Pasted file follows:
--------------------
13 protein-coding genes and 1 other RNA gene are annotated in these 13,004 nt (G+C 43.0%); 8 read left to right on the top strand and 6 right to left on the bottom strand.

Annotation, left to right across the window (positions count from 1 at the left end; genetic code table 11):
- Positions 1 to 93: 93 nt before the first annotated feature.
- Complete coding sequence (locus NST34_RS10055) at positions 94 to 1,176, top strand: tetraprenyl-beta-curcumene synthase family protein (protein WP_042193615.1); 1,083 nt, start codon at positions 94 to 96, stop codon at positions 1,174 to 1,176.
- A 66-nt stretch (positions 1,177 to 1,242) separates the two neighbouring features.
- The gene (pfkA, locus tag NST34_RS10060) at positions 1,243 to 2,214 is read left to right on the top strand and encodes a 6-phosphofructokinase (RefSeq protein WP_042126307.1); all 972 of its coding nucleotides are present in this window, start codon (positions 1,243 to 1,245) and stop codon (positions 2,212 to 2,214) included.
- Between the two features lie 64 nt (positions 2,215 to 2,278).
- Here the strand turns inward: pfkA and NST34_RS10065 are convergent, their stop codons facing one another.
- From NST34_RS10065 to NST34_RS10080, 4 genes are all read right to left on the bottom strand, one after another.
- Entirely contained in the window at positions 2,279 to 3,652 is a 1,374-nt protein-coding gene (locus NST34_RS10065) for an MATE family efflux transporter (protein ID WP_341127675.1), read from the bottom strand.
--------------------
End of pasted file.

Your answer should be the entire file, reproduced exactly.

13 protein-coding genes and 1 other RNA gene are annotated in these 13,004 nt (G+C 43.0%); 8 read left to right on the top strand and 6 right to left on the bottom strand.

Annotation, left to right across the window (positions count from 1 at the left end; genetic code table 11):
- Positions 1 to 93: 93 nt before the first annotated feature.
- Complete coding sequence (locus NST34_RS10055) at positions 94 to 1,176, top strand: tetraprenyl-beta-curcumene synthase family protein (protein WP_042193615.1); 1,083 nt, start codon at positions 94 to 96, stop codon at positions 1,174 to 1,176.
- A 66-nt stretch (positions 1,177 to 1,242) separates the two neighbouring features.
- The gene (pfkA, locus tag NST34_RS10060) at positions 1,243 to 2,214 is read left to right on the top strand and encodes a 6-phosphofructokinase (RefSeq protein WP_042126307.1); all 972 of its coding nucleotides are present in this window, start codon (positions 1,243 to 1,245) and stop codon (positions 2,212 to 2,214) included.
- Between the two features lie 64 nt (positions 2,215 to 2,278).
- Here the strand turns inward: pfkA and NST34_RS10065 are convergent, their stop codons facing one another.
- From NST34_RS10065 to NST34_RS10080, 4 genes are all read right to left on the bottom strand, one after another.
- Entirely contained in the window at positions 2,279 to 3,652 is a 1,374-nt protein-coding gene (locus NST34_RS10065) for an MATE family efflux transporter (protein ID WP_341127675.1), read from the bottom strand.